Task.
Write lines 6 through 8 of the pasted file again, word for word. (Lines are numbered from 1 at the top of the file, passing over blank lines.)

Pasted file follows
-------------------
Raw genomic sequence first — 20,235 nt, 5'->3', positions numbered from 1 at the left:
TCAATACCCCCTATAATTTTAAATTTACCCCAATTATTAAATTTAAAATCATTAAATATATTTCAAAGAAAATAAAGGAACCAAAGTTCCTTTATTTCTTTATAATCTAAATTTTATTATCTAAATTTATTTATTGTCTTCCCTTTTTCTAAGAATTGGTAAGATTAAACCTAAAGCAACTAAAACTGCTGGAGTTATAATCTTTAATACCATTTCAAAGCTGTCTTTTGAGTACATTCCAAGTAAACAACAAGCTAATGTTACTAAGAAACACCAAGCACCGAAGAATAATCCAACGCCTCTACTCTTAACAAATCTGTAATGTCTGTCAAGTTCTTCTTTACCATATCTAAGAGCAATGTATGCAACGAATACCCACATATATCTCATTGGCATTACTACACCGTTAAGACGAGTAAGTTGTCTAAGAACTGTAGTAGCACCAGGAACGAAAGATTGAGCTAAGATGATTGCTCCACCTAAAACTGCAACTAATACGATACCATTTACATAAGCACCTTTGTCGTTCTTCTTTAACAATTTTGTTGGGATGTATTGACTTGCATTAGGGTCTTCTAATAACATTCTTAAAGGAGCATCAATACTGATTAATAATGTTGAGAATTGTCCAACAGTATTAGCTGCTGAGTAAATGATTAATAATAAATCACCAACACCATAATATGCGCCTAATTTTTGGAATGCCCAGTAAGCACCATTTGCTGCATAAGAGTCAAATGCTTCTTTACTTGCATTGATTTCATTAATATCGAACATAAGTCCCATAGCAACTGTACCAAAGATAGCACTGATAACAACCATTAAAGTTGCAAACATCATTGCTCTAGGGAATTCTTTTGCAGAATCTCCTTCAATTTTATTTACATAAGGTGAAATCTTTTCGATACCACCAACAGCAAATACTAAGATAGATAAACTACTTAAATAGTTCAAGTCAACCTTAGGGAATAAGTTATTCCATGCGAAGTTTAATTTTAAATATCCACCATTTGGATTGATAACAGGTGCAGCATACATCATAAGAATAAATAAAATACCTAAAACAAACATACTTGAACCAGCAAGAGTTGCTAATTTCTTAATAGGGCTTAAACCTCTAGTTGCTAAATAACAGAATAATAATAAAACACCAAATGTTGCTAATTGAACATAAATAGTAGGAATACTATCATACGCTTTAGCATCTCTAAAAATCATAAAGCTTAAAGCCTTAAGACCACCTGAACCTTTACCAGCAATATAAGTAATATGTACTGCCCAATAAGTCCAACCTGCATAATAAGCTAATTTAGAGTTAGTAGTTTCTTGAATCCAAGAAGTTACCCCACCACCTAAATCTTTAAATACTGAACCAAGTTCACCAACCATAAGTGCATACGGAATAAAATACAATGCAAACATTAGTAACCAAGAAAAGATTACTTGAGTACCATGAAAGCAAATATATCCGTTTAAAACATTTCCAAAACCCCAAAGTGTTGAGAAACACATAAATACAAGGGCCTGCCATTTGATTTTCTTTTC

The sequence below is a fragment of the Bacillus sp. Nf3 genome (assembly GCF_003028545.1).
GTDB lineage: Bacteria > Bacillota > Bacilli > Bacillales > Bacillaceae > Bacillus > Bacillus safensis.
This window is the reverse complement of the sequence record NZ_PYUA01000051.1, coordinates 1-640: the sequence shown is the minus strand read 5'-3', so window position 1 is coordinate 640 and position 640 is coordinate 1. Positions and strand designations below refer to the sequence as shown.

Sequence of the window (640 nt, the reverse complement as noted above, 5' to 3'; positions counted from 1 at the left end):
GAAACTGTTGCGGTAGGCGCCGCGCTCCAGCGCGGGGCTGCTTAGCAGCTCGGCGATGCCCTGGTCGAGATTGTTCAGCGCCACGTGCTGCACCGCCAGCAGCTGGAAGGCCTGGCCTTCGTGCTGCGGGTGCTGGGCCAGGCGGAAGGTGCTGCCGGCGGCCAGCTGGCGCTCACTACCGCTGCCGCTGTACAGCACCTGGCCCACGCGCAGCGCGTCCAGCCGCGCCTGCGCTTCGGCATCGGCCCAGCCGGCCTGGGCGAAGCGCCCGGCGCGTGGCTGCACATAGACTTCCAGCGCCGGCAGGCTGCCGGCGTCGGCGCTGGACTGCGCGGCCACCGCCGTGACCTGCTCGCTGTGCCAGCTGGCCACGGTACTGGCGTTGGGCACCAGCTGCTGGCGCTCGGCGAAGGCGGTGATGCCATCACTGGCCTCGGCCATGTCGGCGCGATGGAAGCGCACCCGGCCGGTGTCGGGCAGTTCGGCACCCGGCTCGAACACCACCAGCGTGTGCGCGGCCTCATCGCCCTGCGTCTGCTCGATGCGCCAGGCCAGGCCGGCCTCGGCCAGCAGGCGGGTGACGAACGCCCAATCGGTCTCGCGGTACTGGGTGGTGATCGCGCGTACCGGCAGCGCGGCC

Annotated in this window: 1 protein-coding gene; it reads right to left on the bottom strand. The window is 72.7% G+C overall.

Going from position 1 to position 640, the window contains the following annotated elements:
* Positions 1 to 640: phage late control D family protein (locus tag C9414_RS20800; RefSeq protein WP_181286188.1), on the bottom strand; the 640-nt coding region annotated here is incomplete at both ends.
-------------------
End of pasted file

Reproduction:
Sequence of the window (640 nt, the reverse complement as noted above, 5' to 3'; positions counted from 1 at the left end):
GAAACTGTTGCGGTAGGCGCCGCGCTCCAGCGCGGGGCTGCTTAGCAGCTCGGCGATGCCCTGGTCGAGATTGTTCAGCGCCACGTGCTGCACCGCCAGCAGCTGGAAGGCCTGGCCTTCGTGCTGCGGGTGCTGGGCCAGGCGGAAGGTGCTGCCGGCGGCCAGCTGGCGCTCACTACCGCTGCCGCTGTACAGCACCTGGCCCACGCGCAGCGCGTCCAGCCGCGCCTGCGCTTCGGCATCGGCCCAGCCGGCCTGGGCGAAGCGCCCGGCGCGTGGCTGCACATAGACTTCCAGCGCCGGCAGGCTGCCGGCGTCGGCGCTGGACTGCGCGGCCACCGCCGTGACCTGCTCGCTGTGCCAGCTGGCCACGGTACTGGCGTTGGGCACCAGCTGCTGGCGCTCGGCGAAGGCGGTGATGCCATCACTGGCCTCGGCCATGTCGGCGCGATGGAAGCGCACCCGGCCGGTGTCGGGCAGTTCGGCACCCGGCTCGAACACCACCAGCGTGTGCGCGGCCTCATCGCCCTGCGTCTGCTCGATGCGCCAGGCCAGGCCGGCCTCGGCCAGCAGGCGGGTGACGAACGCCCAATCGGTCTCGCGGTACTGGGTGGTGATCGCGCGTACCGGCAGCGCGGCC

Annotated in this window: 1 protein-coding gene; it reads right to left on the bottom strand. The window is 72.7% G+C overall.